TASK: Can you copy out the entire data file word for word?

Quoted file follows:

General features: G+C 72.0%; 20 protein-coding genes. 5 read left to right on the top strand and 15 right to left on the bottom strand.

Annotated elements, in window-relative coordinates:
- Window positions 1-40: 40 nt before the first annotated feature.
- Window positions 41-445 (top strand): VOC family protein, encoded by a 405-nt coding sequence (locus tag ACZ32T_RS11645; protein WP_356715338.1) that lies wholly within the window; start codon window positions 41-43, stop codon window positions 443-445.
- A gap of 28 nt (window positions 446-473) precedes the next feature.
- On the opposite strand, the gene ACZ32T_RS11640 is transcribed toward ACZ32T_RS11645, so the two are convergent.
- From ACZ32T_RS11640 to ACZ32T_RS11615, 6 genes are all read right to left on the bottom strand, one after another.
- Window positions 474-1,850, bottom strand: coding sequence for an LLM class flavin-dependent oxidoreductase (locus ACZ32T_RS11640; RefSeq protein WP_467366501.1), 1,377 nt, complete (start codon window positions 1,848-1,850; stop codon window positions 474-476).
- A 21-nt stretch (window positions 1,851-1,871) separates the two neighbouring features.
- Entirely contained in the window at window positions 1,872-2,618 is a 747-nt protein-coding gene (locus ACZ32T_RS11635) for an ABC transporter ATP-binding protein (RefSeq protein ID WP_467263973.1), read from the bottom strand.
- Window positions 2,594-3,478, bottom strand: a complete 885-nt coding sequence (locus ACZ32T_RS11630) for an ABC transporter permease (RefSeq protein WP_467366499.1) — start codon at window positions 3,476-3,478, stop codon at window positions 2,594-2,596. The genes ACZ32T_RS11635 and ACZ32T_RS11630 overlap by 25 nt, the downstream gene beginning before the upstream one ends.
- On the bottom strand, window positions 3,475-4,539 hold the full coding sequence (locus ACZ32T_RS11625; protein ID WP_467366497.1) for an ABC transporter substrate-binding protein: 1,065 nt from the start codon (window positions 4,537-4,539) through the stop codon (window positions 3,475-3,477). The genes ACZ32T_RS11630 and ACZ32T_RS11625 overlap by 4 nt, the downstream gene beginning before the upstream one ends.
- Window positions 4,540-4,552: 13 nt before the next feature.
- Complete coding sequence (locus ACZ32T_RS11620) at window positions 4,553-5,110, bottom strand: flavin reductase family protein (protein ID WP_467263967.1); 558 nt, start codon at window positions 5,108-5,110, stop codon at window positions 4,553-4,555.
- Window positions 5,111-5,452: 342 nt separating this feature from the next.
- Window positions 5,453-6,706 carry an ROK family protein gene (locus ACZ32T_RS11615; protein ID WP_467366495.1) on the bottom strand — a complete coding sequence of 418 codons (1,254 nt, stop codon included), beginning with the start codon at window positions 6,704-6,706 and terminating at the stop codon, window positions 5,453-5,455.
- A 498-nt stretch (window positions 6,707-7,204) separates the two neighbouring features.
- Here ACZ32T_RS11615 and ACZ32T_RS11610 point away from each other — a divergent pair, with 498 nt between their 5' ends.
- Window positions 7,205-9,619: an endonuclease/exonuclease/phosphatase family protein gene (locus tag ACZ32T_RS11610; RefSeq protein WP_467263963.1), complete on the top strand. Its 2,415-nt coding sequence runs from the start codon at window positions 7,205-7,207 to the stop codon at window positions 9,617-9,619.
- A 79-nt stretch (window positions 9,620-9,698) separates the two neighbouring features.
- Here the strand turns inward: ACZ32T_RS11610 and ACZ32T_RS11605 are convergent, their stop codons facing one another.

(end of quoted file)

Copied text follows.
General features: G+C 72.0%; 20 protein-coding genes. 5 read left to right on the top strand and 15 right to left on the bottom strand.

Annotated elements, in window-relative coordinates:
- Window positions 1-40: 40 nt before the first annotated feature.
- Window positions 41-445 (top strand): VOC family protein, encoded by a 405-nt coding sequence (locus tag ACZ32T_RS11645; protein WP_356715338.1) that lies wholly within the window; start codon window positions 41-43, stop codon window positions 443-445.
- A gap of 28 nt (window positions 446-473) precedes the next feature.
- On the opposite strand, the gene ACZ32T_RS11640 is transcribed toward ACZ32T_RS11645, so the two are convergent.
- From ACZ32T_RS11640 to ACZ32T_RS11615, 6 genes are all read right to left on the bottom strand, one after another.
- Window positions 474-1,850, bottom strand: coding sequence for an LLM class flavin-dependent oxidoreductase (locus ACZ32T_RS11640; RefSeq protein WP_467366501.1), 1,377 nt, complete (start codon window positions 1,848-1,850; stop codon window positions 474-476).
- A 21-nt stretch (window positions 1,851-1,871) separates the two neighbouring features.
- Entirely contained in the window at window positions 1,872-2,618 is a 747-nt protein-coding gene (locus ACZ32T_RS11635) for an ABC transporter ATP-binding protein (RefSeq protein ID WP_467263973.1), read from the bottom strand.
- Window positions 2,594-3,478, bottom strand: a complete 885-nt coding sequence (locus ACZ32T_RS11630) for an ABC transporter permease (RefSeq protein WP_467366499.1) — start codon at window positions 3,476-3,478, stop codon at window positions 2,594-2,596. The genes ACZ32T_RS11635 and ACZ32T_RS11630 overlap by 25 nt, the downstream gene beginning before the upstream one ends.
- On the bottom strand, window positions 3,475-4,539 hold the full coding sequence (locus ACZ32T_RS11625; protein ID WP_467366497.1) for an ABC transporter substrate-binding protein: 1,065 nt from the start codon (window positions 4,537-4,539) through the stop codon (window positions 3,475-3,477). The genes ACZ32T_RS11630 and ACZ32T_RS11625 overlap by 4 nt, the downstream gene beginning before the upstream one ends.
- Window positions 4,540-4,552: 13 nt before the next feature.
- Complete coding sequence (locus ACZ32T_RS11620) at window positions 4,553-5,110, bottom strand: flavin reductase family protein (protein ID WP_467263967.1); 558 nt, start codon at window positions 5,108-5,110, stop codon at window positions 4,553-4,555.
- Window positions 5,111-5,452: 342 nt separating this feature from the next.
- Window positions 5,453-6,706 carry an ROK family protein gene (locus ACZ32T_RS11615; protein ID WP_467366495.1) on the bottom strand — a complete coding sequence of 418 codons (1,254 nt, stop codon included), beginning with the start codon at window positions 6,704-6,706 and terminating at the stop codon, window positions 5,453-5,455.
- A 498-nt stretch (window positions 6,707-7,204) separates the two neighbouring features.
- Here ACZ32T_RS11615 and ACZ32T_RS11610 point away from each other — a divergent pair, with 498 nt between their 5' ends.
- Window positions 7,205-9,619: an endonuclease/exonuclease/phosphatase family protein gene (locus tag ACZ32T_RS11610; RefSeq protein WP_467263963.1), complete on the top strand. Its 2,415-nt coding sequence runs from the start codon at window positions 7,205-7,207 to the stop codon at window positions 9,617-9,619.
- A 79-nt stretch (window positions 9,620-9,698) separates the two neighbouring features.
- Here the strand turns inward: ACZ32T_RS11610 and ACZ32T_RS11605 are convergent, their stop codons facing one another.